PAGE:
Neuroma surgery is the removal of damaged nerves in the ball of the foot. Neuroma is a condition that causes inflammation and pain on the nerves located between the toes, on the bottom of the forefoot, and numbness of the toes especially when walking barefoot.
Causes for Neuroma
Causes of neuroma include:
- Improper footwear such as pointed high heels
- Genetic factors
- Pressure applied on the ball of the foot as a result of being overweight
- Laxity of the connective tissue of the tight calf muscle
- Pressure on the nerves caused by thinning of the fat pad on the ball of the foot
The Need for Neuroma Surgery
The common indications that would lead to neuroma surgery include:
- Difficulty in fitting footwear
- Interference on mobility
- Swelling of the foot or toes
- Dysesthesia; abnormal sensation that is caused by prickling or having a burning sensation in the feet or legs
- Hypesthesia – Diminished sensation of the skin on the feet or toes
Techniques Involved in Neuroma Surgery
The technique used in neuroma surgery depends on if there is a distal nerve end or none. When there is a terminal nerve that is intact, neuroma reconstruction by hollow tube or allograft nerve reconstruction is done. When there is no distal end, reconstruction is done by using nerve cap, relocation of the nerve grafting, excision and implantation among other treatment options are considered. Factors such as the stump end or continuity of the neuroma determine how the reconstruction will be performed.
Available Distal Nerve End
Hollow tube construction: This is used for short hollow nerve gaps to revive the function of the nerve and reduce pain. Hollow tube reconstruction is however efficient in repairing longer defects.
Allograft or autograft: Sensory nerve neuroma that requires nerve grafting is reconstructed by allograft or autograft to cover the nerve gap, and reduce pain and numbness.
Unavailable Distal Nerve End
Excision and implantation of the proximal with the distal nerve stump is done by concealing the nerve ends deeper within the tissues to protect the nerve. The nerve is inserted inside the veins, muscles or bone to generate growth.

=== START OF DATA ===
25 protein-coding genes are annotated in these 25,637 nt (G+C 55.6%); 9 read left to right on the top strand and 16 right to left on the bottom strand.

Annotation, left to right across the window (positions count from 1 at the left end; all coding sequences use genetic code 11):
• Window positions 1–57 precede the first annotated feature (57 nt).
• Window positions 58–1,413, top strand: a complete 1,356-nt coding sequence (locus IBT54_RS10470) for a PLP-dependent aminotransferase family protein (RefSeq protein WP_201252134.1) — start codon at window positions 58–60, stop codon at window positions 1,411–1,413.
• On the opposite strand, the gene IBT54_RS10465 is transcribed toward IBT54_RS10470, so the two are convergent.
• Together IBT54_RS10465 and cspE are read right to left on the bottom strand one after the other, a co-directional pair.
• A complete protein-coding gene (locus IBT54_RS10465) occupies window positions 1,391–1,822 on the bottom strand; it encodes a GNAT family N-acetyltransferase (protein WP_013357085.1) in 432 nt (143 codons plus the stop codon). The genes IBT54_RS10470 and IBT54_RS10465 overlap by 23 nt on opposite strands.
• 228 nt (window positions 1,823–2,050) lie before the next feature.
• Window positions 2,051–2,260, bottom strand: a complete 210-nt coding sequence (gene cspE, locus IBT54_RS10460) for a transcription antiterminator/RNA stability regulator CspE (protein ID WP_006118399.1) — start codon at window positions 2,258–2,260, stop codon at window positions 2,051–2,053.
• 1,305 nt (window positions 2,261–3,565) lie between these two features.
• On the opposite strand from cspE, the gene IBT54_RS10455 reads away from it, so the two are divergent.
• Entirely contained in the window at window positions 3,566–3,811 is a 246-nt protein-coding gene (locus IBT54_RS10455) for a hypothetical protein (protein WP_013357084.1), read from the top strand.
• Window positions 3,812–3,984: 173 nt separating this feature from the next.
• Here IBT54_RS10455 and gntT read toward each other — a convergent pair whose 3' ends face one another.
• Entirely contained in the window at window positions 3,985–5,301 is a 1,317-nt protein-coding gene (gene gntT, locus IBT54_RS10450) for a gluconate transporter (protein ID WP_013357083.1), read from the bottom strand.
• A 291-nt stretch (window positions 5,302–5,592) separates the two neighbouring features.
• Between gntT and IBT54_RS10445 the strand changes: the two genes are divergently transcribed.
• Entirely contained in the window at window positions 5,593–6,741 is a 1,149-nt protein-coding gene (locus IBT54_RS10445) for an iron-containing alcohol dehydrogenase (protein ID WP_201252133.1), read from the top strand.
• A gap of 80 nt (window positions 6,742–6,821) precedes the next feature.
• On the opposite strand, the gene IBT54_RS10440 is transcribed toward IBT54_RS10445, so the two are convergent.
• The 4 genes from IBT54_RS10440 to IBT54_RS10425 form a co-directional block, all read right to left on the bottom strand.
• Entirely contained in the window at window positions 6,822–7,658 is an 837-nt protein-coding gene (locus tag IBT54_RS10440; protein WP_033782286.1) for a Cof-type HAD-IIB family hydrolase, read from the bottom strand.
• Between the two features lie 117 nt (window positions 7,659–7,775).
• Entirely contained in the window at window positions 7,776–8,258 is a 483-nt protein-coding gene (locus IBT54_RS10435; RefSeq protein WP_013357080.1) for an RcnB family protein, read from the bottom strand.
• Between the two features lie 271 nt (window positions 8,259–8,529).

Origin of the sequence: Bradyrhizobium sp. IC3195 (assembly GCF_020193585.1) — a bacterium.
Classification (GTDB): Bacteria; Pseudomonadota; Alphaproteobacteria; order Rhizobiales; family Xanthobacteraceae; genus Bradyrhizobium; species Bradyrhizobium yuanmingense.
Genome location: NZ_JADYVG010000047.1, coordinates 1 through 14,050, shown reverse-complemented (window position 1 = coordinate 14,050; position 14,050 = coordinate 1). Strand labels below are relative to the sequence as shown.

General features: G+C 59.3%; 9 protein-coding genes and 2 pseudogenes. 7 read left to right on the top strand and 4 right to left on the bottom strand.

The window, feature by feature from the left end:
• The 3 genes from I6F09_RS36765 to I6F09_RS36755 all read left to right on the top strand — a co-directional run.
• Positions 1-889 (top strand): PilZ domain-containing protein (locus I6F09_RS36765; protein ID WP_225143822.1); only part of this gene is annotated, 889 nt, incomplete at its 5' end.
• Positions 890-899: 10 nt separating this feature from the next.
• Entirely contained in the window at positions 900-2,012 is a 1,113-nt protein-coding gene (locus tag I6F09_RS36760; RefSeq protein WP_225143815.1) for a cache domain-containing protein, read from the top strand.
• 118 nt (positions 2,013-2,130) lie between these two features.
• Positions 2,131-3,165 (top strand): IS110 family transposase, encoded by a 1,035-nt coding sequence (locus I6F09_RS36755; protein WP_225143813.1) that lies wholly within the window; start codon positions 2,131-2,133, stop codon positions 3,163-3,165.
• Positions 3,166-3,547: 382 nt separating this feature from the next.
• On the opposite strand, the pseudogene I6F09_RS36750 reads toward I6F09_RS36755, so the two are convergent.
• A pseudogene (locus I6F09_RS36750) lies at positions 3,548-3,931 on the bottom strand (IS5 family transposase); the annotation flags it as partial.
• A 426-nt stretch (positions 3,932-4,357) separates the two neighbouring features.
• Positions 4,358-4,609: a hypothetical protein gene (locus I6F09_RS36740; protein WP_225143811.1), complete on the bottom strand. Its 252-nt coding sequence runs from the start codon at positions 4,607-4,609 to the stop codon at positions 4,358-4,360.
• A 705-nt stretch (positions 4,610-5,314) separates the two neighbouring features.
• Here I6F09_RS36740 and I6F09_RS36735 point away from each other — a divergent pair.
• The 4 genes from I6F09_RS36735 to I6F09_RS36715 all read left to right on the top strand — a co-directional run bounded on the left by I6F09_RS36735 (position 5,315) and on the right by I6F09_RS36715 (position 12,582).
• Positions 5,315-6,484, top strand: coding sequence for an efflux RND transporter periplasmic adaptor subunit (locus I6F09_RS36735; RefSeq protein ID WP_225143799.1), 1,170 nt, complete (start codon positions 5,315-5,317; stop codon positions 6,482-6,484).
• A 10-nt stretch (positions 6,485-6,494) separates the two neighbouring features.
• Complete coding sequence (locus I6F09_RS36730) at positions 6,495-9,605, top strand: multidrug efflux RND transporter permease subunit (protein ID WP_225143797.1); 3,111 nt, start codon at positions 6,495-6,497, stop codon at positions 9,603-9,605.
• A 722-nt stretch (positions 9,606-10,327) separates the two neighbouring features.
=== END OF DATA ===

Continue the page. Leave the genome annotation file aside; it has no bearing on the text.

Nerve cap is placed at the terminal end of the nerve to improve the regrowth of the nerve end that is painful.
Centro-central connector assisted neurorrhaphy: This is the controlling of the growth of the terminal end by stitching a divided nerve by using nerve graft of a hollow tube repair.
Relocation of nerve grafting: This is a technique performed to give a pathway for the nerve allowing fiber nerves (axons) to grow by using allograft.
End to side repair which is used to provide a passage for restoration fiber nerve to prevent recurrence of the painful neuroma.
RPNI: Known as Regenerative Peripheral Nerve Interface, this is a surgical procedure which involves inserting the divided end of the peripheral nerve into a free muscle by wrapping it around the terminal nerve stump. This enhances the production of nerves and reducing the neuroma pain.
Targeted muscle reinnervation: This is used to enhance a prosthesis that is myoelectric. The peripheral nerves that have blind ends are fastened together to allow restoration of the surgical graft or supply of nerves to a certain part of the body that has lost the nerve.
After the neuroma surgery, an orthopedic footwear is given to protect the foot from any injury. Resting of the foot is recommended in order to avoid any weight bearing within the first week post operation. This is for relieving the pain and increase blood flow. However slow movements are encouraged in order to avoid occurrence of blood clots.
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